Lockdown hits commercial property investment in Scotland at start of year, Colliers finds

Investment volumes in Scotland fell at the start of this year as pandemic lockdown restrictions hit commercial property deals, but a strong rebound is expected, according to new analysis from Colliers.

Lockdown hits commercial property investment in Scotland at start of year, Colliers finds

Honeywell, Newbridge (Edinburgh)

Colliers’ Scotland snapshot for the first quarter of 2021 reveals that investment volumes fell to £149 million, well down from £335m in the final three months of last year, and more than 70% below the five-year quarterly average of £536m.

However, investment activity at the start of this year has been much stronger than during the first lockdown in quarter two of 2020, when only £50m was transacted.

Patrick Ford, director, National Capital Markets, Colliers in Glasgow, said: “Unsurprisingly, given renewed lockdown restrictions, it has been a slow start to the year in terms of commercial property investment in Scotland. However, we expect to see a robust rebound in investment volumes throughout this year, thanks to a significant build-up of capital waiting to target the market.”

The largest deal of the quarter was Ares Management’s purchase of 301 student beds in Glasgow for £35m, which contributed to the student accommodation sector bucking the generally low level of activity, with investment volumes 20% above the five-year average.

Oliver Kolodseike, Deputy UK chief economist, research and forecasting, at Colliers, added: “Offices, retail and industrial all experienced muted levels of investment activity at the start of this year, well below their respective five-year averages. This was largely due to the impact of lockdown, including people being asked to continue working from home wherever possible.”

In the retail sector, deal activity came to a virtual standstill in the first quarter, totalling less than £10m. This was down from £51m at the end of 2020 and much lower than the five-year quarterly average of £128m. One notable deal involved the sale of 75 George Street in Edinburgh sold to an unnamed investor for £5.75m.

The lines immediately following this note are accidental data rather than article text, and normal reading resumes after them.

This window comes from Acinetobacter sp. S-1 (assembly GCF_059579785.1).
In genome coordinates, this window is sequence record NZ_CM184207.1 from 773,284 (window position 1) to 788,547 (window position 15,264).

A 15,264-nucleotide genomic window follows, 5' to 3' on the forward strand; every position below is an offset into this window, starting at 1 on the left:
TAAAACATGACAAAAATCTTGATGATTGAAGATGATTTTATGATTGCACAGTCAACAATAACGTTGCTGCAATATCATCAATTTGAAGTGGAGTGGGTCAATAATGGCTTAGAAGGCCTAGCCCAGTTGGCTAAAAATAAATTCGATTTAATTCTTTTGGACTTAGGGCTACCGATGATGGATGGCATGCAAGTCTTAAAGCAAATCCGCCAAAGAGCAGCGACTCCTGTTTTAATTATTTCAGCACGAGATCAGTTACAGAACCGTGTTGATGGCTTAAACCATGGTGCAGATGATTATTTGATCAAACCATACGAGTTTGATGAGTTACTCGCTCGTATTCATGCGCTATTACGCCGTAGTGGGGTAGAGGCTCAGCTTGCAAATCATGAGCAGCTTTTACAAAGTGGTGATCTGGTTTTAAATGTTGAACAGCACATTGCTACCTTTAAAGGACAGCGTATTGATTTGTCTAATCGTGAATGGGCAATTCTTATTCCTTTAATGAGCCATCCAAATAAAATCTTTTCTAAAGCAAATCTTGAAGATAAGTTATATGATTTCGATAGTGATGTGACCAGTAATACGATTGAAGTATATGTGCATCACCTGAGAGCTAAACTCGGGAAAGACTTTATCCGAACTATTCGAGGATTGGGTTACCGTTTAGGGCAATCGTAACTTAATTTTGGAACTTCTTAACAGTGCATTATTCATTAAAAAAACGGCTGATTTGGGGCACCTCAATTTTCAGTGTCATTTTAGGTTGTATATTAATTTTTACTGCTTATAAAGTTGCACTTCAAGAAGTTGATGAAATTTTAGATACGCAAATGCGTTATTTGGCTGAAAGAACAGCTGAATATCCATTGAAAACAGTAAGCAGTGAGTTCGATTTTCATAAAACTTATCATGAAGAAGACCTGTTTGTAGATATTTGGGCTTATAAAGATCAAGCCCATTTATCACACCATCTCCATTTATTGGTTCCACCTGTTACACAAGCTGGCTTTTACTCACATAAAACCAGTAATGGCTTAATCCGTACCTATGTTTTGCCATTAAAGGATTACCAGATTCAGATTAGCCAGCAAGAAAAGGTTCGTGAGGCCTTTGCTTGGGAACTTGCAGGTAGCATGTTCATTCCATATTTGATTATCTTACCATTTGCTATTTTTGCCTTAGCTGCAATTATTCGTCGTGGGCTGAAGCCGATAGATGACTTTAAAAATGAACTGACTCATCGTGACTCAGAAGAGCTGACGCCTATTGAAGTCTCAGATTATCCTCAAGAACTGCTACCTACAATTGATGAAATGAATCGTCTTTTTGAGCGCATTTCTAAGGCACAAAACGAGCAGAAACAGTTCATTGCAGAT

Office investment sales dropped to £55m in the first three months of the year from £136m in the last quarter of 2020 and 70% below the five-year quarterly average of £170m. However, the sector shows an improvement on the second quarter of 2020 – the first national lockdown - when no office transactions were recorded, and there are signs of continued improvement.

The sale of the Cuprum Building on Argyle Street in Glasgow, covering 99,600 square feet of office space, to Trinova Real Estate for £28.2m was the biggest deal of the first quarter by value, for the sector.

Just over £30m was invested in the industrial sector, down from £94m at the end of 2020 and half the five-year quarterly average of £61m. The largest industrial deal of the first quarter was the sale of a 124,000 sq ft distribution warehouse at Eurocentral in Motherwell to Lothian Pension Fund for £14.3m.

Patrick Ford added: “Looking at occupier activity, the industrial sector remains relatively buoyant and there are signs of renewed interested across the board in Scotland with some normality set to return as we slowly emerge from lockdowns.

“In the office sector, for example, we’re expecting some recovery in the second half of this year.”

And offices could be given a big boost on the back of the Scottish Government appointing advisers to assist with its Glasgow estate planning, which could see them take up to 500,000 sq ft of space in the city.

In the industrial sector, Colliers disposed 165,00 sq feet at 21 Coddington Crescent at Eurocentral to the NHS on behalf of Exeter Property Group. As more deals are confirmed for the final quarter of 2020, Colliers expects the final year turnover to be between 5% and 10% above the 2019 level.

In retail, as more shops re-open and the vaccine roll-out continues, Colliers expects to see some improvement in consumer confidence. However, rents will continue to fall as more companies enter administration and shops become obsolete, and the move towards shorter lease lengths and rent based on turnover is unlikely to change.

Patrick Ford concluded: “With over half the adult population in Scotland now vaccinated and a roadmap for the easing of restrictions in place, we’re hopeful of a pick-up in the economy in the coming months.”

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